By Julia Daia bore
A FAMILY which had gone to court over the sale of the family house has been told to sort out the matter at home.
Deputy Chief Justice Gibbs Salika said the case of the father selling the house without consulting the wife and their five children was better sorted out at home rather than in the National Court.
Plaintiff, Sharon Sere, had disputed the sale and had taken her husband, Robin Sere, and the house buyer to court.
“I do not know what is going on in that family … the plaintiff, her defendant husband and children must sort this matter out first between themselves,” Justice Salika said in his ruling last Wednesday.
Justice Salika also said: “The plaintiff’s amended originating summons does not allege any fraud on the part of the first defendant as to how he obtained the title to the property.”
“There is nothing in this action that compels me to add Agnes Hane Mai (the third-party purchaser of the house) as a defendant to the proceedings,” he said.
The matter came before the court in a notice of motion filed on May 13, when Mrs Sere sought court orders that Ms Mai be joined as a party to these proceedings as a defendant.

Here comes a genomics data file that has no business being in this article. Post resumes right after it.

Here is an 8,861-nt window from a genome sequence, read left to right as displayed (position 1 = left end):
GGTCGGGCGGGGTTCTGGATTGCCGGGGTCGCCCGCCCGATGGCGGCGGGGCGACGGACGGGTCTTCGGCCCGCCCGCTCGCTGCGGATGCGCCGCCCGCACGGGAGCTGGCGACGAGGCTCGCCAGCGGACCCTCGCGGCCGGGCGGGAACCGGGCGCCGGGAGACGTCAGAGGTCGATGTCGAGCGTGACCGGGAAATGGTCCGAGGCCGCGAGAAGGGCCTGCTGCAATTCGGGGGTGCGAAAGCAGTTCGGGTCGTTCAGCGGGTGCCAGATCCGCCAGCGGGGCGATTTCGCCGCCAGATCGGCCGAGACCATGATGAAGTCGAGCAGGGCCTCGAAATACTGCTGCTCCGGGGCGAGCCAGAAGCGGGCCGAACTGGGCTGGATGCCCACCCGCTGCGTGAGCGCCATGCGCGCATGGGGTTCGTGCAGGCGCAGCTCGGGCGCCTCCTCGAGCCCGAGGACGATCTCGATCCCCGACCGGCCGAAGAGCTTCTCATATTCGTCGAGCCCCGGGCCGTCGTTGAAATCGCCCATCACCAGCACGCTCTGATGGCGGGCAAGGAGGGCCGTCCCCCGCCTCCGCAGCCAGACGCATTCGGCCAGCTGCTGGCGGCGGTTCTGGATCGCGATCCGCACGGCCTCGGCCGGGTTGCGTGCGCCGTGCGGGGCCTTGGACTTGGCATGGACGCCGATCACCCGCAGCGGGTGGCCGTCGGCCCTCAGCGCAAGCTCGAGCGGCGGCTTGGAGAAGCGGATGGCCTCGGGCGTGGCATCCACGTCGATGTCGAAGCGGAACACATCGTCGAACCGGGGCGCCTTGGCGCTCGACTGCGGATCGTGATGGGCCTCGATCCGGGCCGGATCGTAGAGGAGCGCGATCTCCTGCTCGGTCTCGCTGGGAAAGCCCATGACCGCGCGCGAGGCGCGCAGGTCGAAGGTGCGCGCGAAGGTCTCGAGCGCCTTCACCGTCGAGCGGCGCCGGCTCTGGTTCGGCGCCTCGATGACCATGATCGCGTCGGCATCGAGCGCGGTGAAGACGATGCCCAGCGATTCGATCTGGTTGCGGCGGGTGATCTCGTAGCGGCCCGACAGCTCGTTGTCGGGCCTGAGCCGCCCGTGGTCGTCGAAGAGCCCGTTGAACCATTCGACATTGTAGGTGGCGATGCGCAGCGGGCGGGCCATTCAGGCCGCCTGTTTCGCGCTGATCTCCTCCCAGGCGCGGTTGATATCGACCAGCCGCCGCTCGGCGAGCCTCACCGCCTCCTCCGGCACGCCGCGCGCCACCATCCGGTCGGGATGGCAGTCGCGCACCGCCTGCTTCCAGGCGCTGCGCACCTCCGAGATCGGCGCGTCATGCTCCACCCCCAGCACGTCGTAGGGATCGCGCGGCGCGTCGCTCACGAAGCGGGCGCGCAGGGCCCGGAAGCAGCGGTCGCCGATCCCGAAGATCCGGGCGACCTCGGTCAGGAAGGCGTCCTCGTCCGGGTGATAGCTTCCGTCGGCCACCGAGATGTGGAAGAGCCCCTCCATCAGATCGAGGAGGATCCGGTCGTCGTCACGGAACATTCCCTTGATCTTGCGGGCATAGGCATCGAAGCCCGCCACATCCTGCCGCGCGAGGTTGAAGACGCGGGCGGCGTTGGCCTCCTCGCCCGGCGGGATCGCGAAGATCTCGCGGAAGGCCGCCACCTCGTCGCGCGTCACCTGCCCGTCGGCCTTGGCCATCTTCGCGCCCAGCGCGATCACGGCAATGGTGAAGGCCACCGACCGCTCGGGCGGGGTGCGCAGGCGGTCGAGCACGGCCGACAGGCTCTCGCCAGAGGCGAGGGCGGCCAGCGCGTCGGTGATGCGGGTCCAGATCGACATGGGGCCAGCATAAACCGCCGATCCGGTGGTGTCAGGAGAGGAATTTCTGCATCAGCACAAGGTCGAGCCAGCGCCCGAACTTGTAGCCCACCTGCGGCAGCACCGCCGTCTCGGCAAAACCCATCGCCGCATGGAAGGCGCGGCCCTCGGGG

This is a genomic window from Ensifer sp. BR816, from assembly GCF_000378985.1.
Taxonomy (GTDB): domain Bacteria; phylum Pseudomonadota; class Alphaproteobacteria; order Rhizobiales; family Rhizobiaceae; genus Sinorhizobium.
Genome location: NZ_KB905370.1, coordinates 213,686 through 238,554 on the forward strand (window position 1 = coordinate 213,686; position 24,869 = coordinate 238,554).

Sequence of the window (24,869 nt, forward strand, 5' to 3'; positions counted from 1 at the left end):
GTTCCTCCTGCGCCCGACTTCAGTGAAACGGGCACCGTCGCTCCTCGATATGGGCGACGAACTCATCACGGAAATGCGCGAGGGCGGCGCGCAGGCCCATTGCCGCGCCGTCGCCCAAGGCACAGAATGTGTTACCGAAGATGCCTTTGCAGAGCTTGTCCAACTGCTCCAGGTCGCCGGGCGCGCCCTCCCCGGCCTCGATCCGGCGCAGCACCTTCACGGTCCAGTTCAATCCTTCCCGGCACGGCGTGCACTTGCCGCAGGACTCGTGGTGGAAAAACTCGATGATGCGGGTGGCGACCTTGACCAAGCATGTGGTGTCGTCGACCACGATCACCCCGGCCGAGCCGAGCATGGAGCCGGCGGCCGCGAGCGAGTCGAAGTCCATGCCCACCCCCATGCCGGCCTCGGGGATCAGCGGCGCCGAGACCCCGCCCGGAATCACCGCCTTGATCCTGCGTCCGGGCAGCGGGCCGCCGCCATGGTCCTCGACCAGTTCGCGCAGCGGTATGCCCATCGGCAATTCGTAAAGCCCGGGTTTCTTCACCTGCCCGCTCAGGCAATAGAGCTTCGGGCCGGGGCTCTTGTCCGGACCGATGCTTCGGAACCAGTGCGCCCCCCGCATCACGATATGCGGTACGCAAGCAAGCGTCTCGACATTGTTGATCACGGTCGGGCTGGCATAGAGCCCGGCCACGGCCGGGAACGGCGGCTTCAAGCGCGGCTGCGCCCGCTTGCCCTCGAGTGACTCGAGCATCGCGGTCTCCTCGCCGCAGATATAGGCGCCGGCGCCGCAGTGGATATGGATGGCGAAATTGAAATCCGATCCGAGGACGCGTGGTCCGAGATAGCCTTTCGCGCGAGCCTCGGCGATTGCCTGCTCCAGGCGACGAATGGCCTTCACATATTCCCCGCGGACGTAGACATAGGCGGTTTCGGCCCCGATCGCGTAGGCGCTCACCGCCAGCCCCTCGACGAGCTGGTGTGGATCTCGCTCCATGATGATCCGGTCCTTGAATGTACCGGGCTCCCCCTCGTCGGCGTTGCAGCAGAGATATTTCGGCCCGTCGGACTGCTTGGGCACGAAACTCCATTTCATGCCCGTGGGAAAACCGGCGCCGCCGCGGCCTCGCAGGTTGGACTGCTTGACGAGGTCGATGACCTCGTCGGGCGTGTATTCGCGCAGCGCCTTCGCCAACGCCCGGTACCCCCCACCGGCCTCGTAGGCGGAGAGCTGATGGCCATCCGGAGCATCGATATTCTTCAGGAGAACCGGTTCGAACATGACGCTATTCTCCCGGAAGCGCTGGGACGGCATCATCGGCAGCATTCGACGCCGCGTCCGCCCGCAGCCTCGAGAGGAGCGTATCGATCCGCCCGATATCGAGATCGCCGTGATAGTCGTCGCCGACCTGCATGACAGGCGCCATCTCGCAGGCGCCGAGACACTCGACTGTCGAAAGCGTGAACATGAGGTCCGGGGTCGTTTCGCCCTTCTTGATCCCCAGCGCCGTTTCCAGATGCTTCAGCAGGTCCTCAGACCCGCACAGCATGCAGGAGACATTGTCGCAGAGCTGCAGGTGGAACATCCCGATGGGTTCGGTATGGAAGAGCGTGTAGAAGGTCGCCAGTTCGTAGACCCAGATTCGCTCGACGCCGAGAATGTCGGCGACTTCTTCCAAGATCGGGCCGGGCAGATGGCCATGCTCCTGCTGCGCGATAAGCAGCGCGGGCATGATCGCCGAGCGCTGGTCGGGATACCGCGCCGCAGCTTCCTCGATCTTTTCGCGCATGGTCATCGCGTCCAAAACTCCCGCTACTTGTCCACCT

It arose as a result of a sale of property described as allotment 20, section 8, Hohola, National Capital District.
The property was formerly owned by the National Housing Corporation which transferred the title to Mr Sere on Oct 5 last year under the home ownership scheme which encouraged tenants to buy the homes they lived in.
Under that scheme, Mr Sere’s mother Vagi Kioti (now deceased) was the “sitting tenant” of the property which he secured the title of in October last year.
But soon after doing so, he sold the property without his wife and five children’s knowledge, the National Court was told.
This led to one of the sons taking out two caveats – court orders to stop the sale and to stop them being evicted as tenants.